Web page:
phrase: refers to someone deceased in a military accident or operation. Phrase predates World War II, but came into common use at that time due to the large numbers of training casualties due inexperienced pilots/crewmembers trained in aircraft that are much less reliable than today. Common accidents in rural areas would result in aircraft crashing into barns, fields, or rural property, resulting in damages. The US Government would compensate the affected property owners with checks to pay for damages, or in some cases condemn land contaminated with undetonated/unlocated munitions/weapons, in effect "buying the farm".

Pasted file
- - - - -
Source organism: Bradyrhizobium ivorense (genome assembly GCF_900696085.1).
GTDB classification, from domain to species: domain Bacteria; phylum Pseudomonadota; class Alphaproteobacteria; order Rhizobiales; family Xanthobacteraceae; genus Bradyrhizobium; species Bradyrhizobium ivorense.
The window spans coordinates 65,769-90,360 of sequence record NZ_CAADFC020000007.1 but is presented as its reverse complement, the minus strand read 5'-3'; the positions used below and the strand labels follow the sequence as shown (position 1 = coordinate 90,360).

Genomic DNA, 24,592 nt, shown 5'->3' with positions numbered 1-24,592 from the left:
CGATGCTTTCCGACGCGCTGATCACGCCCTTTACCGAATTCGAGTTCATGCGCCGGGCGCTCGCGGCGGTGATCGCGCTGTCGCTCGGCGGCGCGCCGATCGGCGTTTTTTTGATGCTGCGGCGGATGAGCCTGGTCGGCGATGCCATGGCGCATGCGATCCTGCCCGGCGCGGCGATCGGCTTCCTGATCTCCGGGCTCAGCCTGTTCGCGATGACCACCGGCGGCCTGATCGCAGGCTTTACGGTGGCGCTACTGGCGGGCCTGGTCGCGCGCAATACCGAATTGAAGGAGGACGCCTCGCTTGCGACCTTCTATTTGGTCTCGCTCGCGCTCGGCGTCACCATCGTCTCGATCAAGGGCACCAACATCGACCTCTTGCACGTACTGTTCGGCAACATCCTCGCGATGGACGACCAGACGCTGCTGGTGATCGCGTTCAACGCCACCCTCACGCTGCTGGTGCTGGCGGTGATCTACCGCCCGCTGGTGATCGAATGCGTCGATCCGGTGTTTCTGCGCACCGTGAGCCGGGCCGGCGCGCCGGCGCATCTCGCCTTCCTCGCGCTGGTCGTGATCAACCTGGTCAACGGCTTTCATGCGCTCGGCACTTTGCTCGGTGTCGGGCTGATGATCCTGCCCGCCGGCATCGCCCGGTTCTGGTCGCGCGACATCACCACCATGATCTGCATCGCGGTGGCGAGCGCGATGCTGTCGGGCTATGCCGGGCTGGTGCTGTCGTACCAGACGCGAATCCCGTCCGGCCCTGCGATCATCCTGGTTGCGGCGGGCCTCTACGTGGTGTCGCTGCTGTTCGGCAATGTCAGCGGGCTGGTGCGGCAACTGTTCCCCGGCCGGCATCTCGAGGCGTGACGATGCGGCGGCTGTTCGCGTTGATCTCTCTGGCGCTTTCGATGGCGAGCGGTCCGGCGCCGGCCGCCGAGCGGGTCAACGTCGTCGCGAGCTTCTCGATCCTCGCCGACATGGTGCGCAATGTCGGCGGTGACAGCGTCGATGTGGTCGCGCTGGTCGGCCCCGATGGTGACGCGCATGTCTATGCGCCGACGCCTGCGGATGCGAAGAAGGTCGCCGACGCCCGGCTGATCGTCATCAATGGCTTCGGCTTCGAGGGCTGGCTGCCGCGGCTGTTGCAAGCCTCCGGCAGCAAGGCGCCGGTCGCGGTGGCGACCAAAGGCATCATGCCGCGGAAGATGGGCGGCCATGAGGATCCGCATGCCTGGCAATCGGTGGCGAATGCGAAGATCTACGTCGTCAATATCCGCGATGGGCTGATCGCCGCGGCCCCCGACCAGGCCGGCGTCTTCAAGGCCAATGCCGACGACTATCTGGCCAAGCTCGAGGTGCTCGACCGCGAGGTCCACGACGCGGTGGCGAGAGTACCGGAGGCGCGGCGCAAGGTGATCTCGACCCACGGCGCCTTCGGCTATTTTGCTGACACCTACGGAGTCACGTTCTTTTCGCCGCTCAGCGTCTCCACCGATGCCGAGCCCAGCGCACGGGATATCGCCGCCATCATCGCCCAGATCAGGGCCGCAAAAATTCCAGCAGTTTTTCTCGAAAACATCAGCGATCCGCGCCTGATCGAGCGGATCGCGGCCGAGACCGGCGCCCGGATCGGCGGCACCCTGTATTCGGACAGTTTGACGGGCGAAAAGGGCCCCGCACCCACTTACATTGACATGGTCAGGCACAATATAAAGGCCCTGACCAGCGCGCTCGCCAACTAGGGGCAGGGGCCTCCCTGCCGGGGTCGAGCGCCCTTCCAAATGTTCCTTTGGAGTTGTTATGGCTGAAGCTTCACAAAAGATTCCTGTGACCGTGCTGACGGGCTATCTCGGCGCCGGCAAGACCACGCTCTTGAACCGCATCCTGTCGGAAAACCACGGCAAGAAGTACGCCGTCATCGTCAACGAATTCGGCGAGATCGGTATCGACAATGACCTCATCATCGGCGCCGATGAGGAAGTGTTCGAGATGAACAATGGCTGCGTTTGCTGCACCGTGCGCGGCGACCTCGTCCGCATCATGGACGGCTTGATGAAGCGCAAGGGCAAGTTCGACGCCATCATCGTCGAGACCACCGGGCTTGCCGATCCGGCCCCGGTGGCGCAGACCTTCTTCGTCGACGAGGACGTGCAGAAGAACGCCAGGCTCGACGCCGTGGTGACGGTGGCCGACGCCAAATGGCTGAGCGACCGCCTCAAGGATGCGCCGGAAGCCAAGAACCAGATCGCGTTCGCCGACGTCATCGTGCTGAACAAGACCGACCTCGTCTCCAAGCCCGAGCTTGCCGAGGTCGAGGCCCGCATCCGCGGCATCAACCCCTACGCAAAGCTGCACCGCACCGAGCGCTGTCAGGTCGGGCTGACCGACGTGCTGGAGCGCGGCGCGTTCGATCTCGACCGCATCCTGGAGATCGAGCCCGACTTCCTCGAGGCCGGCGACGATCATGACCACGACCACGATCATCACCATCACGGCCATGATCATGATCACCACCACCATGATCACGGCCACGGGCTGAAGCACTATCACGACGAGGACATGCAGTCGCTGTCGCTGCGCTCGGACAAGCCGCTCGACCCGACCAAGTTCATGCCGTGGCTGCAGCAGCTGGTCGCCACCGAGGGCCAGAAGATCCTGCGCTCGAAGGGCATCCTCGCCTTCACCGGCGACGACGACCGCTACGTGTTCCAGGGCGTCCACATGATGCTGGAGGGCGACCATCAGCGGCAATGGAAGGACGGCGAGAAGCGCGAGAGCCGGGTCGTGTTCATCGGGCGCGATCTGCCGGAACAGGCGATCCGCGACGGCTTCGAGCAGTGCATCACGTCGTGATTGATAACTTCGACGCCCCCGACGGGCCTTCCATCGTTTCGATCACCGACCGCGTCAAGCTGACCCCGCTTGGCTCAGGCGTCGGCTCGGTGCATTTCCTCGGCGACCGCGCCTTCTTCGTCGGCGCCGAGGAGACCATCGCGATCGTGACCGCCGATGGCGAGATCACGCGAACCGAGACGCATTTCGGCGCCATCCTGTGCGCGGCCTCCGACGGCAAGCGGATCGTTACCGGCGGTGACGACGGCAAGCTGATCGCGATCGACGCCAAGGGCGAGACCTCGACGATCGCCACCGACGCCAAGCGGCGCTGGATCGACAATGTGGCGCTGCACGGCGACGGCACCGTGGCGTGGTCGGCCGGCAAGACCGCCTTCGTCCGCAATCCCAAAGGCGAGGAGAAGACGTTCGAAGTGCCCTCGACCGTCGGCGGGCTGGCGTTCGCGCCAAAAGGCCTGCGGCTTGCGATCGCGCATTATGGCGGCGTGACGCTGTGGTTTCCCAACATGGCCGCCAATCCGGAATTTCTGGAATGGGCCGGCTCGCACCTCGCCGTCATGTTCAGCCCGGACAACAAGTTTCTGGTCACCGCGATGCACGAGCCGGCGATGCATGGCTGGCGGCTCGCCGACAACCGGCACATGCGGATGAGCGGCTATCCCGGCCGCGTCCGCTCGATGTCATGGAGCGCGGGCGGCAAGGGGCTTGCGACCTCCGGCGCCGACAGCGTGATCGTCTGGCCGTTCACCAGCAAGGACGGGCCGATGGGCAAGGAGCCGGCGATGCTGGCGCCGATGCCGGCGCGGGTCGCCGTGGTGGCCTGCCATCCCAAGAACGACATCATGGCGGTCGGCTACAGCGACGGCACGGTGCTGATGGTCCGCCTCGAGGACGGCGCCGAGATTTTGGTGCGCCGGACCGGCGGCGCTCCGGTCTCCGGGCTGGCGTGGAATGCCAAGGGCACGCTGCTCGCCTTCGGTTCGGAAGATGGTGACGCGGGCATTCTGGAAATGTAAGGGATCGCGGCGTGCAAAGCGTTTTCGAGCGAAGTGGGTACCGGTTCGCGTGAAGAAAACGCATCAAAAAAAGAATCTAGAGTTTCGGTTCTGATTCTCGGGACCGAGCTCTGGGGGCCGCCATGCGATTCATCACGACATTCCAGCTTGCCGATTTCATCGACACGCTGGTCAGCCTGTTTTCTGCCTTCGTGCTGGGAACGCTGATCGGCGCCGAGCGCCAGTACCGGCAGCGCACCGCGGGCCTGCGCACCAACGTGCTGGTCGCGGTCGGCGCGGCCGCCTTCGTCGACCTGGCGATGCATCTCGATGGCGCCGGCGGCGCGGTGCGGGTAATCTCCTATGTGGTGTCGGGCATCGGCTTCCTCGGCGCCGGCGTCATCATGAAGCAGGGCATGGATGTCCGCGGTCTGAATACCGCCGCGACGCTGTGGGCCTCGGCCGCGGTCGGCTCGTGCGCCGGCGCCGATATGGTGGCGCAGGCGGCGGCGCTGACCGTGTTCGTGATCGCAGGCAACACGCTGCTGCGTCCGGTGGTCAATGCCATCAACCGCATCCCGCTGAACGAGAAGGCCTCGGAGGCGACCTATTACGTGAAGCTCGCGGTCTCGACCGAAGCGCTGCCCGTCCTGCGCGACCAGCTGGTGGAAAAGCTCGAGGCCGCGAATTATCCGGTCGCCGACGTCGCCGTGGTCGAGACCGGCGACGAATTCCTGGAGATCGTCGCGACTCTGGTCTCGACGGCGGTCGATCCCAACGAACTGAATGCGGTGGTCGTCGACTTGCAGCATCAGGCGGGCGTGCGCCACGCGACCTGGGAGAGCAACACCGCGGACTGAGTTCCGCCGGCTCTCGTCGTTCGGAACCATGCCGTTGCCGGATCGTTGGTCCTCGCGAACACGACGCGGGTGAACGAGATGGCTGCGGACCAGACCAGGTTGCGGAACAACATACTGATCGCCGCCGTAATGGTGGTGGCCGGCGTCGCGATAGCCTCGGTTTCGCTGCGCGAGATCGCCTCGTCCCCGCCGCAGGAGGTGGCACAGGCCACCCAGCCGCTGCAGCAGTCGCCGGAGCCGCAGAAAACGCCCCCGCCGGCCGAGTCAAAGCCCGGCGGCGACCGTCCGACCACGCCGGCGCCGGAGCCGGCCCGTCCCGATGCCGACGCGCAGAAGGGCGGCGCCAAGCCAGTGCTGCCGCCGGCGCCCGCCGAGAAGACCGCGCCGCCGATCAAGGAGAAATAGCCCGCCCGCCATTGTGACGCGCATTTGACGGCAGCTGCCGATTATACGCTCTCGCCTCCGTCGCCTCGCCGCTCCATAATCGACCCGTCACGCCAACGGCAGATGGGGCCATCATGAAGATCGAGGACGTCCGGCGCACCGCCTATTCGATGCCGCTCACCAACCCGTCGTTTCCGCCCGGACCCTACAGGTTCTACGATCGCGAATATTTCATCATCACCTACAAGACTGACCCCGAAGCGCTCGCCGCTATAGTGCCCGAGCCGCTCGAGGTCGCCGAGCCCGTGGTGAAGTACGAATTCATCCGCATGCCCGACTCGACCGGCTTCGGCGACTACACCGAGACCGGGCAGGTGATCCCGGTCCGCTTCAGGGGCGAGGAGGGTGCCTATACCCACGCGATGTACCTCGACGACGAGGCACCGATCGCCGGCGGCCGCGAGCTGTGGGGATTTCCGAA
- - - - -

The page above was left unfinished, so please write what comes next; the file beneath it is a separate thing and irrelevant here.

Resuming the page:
"28 of us started out in my class in UPT (Undergraduate Pilot Training) but only 11 of us earned our wings. 13 washed out, 2 got held back, and Higgins and Baker bought the farm when they lost power on climb-out."
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